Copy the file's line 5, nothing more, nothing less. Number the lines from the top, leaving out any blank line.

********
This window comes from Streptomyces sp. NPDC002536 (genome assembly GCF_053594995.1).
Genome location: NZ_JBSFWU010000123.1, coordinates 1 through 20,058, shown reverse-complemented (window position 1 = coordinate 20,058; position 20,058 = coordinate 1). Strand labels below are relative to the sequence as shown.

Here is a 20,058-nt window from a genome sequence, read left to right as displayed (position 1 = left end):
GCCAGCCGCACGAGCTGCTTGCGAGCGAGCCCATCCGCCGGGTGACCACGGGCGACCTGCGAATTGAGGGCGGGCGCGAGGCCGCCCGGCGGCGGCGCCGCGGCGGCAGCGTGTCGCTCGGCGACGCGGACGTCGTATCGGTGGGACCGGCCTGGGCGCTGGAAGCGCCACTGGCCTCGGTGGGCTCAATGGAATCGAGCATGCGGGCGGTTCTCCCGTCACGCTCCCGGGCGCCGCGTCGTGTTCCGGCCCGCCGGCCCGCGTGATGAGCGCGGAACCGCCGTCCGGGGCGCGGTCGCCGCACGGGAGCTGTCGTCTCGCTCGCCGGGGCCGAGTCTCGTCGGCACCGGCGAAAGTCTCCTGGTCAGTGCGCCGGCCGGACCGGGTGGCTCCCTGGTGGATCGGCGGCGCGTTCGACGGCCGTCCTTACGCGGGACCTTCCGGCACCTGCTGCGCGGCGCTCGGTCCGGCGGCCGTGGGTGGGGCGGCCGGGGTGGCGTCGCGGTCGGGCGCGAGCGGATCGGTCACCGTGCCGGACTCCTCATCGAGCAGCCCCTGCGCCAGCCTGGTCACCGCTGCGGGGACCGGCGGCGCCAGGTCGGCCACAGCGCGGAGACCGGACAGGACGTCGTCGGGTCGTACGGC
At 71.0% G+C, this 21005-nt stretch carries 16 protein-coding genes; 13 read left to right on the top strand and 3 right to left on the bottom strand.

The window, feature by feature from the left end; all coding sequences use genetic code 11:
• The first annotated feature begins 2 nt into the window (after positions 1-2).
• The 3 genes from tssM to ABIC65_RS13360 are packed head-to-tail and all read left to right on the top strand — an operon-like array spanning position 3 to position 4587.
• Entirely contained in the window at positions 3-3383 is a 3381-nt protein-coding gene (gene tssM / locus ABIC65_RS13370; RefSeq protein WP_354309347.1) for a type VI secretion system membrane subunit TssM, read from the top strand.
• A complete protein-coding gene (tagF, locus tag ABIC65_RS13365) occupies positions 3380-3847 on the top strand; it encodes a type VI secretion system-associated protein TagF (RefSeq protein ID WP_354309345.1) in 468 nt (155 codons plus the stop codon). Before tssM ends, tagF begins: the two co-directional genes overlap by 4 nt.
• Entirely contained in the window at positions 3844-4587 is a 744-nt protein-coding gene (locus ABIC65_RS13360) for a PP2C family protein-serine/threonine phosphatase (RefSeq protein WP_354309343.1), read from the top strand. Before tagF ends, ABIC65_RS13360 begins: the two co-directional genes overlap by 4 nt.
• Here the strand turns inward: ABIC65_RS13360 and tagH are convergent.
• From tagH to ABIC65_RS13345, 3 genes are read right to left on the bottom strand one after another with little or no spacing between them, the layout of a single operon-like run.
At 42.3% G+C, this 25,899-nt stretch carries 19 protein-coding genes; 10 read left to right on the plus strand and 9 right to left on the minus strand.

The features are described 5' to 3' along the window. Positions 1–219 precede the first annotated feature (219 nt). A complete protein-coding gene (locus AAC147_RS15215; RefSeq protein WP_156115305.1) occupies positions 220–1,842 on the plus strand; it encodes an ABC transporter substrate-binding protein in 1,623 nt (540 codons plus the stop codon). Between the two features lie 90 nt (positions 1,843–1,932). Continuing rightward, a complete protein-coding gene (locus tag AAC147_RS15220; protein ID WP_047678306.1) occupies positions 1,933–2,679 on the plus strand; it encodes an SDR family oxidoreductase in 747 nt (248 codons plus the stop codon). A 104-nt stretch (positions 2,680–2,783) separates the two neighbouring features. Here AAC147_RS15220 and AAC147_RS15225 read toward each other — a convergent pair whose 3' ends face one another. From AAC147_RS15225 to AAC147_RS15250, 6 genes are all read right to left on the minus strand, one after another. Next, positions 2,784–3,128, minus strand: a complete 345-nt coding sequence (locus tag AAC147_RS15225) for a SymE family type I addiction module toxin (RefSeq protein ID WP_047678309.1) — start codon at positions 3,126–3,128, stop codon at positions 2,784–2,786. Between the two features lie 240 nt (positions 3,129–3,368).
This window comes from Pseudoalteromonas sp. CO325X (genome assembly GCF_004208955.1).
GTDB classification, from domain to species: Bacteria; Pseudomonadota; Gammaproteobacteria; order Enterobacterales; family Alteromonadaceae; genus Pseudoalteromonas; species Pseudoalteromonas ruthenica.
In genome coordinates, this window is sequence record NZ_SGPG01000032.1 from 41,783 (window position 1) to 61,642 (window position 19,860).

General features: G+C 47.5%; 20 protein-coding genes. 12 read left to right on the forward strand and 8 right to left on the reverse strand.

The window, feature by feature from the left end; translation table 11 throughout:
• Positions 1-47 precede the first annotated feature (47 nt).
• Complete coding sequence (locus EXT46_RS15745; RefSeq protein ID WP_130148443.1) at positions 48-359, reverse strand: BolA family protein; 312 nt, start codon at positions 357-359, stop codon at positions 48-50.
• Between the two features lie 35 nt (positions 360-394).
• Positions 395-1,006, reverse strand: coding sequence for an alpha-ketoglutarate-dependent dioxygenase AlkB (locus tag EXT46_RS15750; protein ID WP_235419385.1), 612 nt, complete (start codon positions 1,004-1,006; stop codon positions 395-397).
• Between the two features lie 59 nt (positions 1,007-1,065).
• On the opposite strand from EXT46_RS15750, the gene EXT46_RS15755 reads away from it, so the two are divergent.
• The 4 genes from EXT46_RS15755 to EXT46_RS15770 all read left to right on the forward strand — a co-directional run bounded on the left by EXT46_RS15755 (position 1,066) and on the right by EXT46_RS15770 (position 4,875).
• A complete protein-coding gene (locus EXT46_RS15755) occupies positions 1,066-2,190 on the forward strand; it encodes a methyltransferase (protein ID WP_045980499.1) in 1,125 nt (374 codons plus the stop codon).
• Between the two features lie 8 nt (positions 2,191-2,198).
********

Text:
At 71.0% G+C, this 21005-nt stretch carries 16 protein-coding genes; 13 read left to right on the top strand and 3 right to left on the bottom strand.